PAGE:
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Tex Jones, SASS 2263

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Reading a collection of short story mysteries.  In one, a variation of the locked room mystery, the murderer uses a .32 bullet to kill the victim.  He didn't use a firearm but, rather, used a pre fired bullet reloaded into a case.  He  inserted the competed cartridge into a brass pipe, held the pipe ( only a couple of inches long ) against the  victim's ear, and by means of a heated soldering iron touches off the primer, which propels the bullet into the ear ( head ).  The idea being that since there is no weapon found, although the fired bullet indicates a handgun was used, the presumed killer could not be held.  The fired case, by the way, was placed in the cap of the victim's fountain pen and was taken away when the body was removed to the morgue. 


The brass pipe would act as a chamber, but I'm pretty sure that the cartridge case would blow out backwards when the primer mixture was set off and the powder ignited.  Kind of an interesting idea, though.

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What happens when you fire a cartridge.

1: the primer is pushed halfway out of the primer pocket.

2: the cartridge case expands until it is stopped by the chamber walls. It has now released its grip on the bullet, which is just hanging there in space.

3: because the cartridge case is so much lighter then the bullet, it is forced backwards until it hits the bolt face (or if it's a revolver, the recoil shield), reseating the primer in the process.

4: now when everything else that can possibly move, has moved as far as it can, then and only then do the powder gases start shoving the bullet down the barrel.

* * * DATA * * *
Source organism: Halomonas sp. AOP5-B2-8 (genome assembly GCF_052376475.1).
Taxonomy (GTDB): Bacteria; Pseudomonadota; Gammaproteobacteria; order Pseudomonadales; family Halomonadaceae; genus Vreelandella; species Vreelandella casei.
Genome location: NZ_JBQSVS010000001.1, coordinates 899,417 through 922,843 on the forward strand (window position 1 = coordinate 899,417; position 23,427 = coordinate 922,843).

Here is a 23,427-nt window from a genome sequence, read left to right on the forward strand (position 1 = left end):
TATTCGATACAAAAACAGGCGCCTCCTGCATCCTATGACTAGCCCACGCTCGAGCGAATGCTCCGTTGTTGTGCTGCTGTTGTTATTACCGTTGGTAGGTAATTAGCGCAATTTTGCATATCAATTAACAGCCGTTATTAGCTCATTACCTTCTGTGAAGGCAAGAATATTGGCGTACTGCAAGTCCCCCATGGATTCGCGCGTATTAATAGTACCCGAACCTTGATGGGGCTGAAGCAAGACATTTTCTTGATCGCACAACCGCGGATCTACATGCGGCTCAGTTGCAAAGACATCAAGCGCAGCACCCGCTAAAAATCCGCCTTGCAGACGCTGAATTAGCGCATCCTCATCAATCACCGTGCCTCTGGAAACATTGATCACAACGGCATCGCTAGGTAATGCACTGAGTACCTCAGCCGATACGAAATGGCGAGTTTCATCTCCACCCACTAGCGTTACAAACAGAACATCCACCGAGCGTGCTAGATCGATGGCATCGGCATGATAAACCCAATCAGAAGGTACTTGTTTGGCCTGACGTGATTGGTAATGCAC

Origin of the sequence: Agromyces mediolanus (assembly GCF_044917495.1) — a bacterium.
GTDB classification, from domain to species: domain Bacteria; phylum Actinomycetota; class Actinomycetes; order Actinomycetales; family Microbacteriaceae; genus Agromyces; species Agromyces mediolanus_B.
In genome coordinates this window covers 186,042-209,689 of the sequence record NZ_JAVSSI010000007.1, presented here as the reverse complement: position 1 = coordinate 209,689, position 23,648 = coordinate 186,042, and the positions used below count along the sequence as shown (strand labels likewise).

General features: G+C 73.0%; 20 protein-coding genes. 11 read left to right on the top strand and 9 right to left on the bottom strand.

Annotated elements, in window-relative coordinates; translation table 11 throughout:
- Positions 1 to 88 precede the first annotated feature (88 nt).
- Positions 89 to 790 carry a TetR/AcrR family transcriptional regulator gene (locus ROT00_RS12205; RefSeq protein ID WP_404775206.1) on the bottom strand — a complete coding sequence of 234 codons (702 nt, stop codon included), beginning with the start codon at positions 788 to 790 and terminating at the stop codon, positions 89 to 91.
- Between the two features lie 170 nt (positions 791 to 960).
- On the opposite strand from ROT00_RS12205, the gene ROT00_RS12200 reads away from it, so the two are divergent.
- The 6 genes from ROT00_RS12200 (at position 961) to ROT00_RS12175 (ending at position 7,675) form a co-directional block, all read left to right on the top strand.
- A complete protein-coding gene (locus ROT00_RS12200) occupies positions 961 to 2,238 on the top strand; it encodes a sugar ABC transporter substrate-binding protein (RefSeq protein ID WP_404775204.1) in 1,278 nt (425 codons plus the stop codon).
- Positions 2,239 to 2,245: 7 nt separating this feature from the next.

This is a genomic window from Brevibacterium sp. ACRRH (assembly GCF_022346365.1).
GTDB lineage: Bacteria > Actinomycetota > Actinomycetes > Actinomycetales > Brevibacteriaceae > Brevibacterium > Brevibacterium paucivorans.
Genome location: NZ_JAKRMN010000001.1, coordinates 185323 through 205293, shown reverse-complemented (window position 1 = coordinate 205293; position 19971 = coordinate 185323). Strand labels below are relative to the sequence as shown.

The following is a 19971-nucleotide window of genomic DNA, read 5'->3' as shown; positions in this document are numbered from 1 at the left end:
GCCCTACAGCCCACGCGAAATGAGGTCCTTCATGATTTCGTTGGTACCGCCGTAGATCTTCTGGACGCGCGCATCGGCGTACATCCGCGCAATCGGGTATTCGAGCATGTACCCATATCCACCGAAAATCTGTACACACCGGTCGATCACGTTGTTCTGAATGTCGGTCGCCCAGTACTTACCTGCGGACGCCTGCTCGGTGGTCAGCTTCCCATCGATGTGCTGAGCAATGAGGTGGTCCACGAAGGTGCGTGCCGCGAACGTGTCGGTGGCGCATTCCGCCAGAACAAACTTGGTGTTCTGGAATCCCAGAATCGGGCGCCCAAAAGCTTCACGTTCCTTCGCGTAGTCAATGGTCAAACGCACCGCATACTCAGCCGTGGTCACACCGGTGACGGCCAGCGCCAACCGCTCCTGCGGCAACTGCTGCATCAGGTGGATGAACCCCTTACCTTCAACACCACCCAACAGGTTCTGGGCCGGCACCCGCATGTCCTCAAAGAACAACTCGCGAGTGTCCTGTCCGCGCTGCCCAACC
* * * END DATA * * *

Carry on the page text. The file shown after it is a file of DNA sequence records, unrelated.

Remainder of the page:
Unless your murderer had something blocking the back of his pipe, to stop the cartridge case's rearward motion, when the powder ignited and the burning powder produced gas, the pressure of the gas would shoot the empty cartridge case out the back end of the pipe, and the bullet would stay where it was.



If he were to use a rimmed cartridge, a threaded pipe nipple, and a cap (basically making a galvanized iron inertia bullet puller) and figure out some way to ignite the primer (maybe a small hole drilled in the center of the cap so that you can get your soldering iron tip in it) - that might work.

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Reading about the limits of contenders, the brass contains the pressure provided it has support.  They also found by adding a rough surface to help hold the brass into the chamber, more pressure could be contained reducing breech pressure.  

In this case a rough pipe along with the pressure from the soldering iron might be enough to hold the cartridge in place long enough to fire.  

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Many years ago when I was little more than a tyke, I was with a few other kids, most older than me, sitting on the edge of a lake.  One of the kids had a pocket full of .22's, about 4" of pipe and something like a sterno can.  He would rest the pipe on a rock, insert a .22, light the sterno and place it under the end of the pipe.  After several seconds the cartridge would "bloop" sending the bullet about 20 yards out into the lake and the casing flying out the back end of the pipe.


When that got boring he placed a small rock behind the pipe to hold the casing in place.  That time he got a loud "CRACK", the bullet flew out to parts unknown and the pipe fell off it's little rock platform.  After that he decided maybe this wasn't a good idea and stopped.


That said, I believe it is entirely possible to fire a .32 cartridge out of  a pipe barrel at lethal velocity using a soldering iron to apply heat and some resistance to the rear of the cartridge.  There would still be powder residue inside the pipe barrel and, probably, gunshot residue on the hand(s) of the shooter.


Does that answer your question Alpo?  I mean Tex?  :D



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Don't forget..... you can enlarge the 'flash hole' to help eliminate some of the primer blow back.

And depending upon bullet weight and powder charge, it may be possible to eliminate the primer

blow back.


Some things go against physics as we understand them..... but none the less, anything is possible.




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